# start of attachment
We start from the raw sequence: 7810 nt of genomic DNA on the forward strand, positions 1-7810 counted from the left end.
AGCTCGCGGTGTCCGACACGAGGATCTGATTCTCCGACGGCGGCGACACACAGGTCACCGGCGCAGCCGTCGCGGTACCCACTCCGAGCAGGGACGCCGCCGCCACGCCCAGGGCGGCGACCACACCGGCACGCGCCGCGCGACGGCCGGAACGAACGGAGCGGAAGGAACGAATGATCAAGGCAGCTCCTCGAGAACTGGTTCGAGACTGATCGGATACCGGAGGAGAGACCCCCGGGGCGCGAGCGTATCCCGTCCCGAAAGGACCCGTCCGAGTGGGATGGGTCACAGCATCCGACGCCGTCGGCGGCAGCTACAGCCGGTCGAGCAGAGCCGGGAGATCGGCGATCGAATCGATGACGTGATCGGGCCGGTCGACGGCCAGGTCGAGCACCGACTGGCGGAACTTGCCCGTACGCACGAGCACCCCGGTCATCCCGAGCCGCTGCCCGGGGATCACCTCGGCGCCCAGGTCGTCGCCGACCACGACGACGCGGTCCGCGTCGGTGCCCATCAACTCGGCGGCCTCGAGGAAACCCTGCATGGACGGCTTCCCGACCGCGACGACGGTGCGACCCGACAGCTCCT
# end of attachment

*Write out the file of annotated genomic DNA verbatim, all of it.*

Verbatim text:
We start from the raw sequence: 7810 nt of genomic DNA on the forward strand, positions 1-7810 counted from the left end.
AGCTCGCGGTGTCCGACACGAGGATCTGATTCTCCGACGGCGGCGACACACAGGTCACCGGCGCAGCCGTCGCGGTACCCACTCCGAGCAGGGACGCCGCCGCCACGCCCAGGGCGGCGACCACACCGGCACGCGCCGCGCGACGGCCGGAACGAACGGAGCGGAAGGAACGAATGATCAAGGCAGCTCCTCGAGAACTGGTTCGAGACTGATCGGATACCGGAGGAGAGACCCCCGGGGCGCGAGCGTATCCCGTCCCGAAAGGACCCGTCCGAGTGGGATGGGTCACAGCATCCGACGCCGTCGGCGGCAGCTACAGCCGGTCGAGCAGAGCCGGGAGATCGGCGATCGAATCGATGACGTGATCGGGCCGGTCGACGGCCAGGTCGAGCACCGACTGGCGGAACTTGCCCGTACGCACGAGCACCCCGGTCATCCCGAGCCGCTGCCCGGGGATCACCTCGGCGCCCAGGTCGTCGCCGACCACGACGACGCGGTCCGCGTCGGTGCCCATCAACTCGGCGGCCTCGAGGAAACCCTGCATGGACGGCTTCCCGACCGCGACGACGGTGCGACCCGACAGCTCCT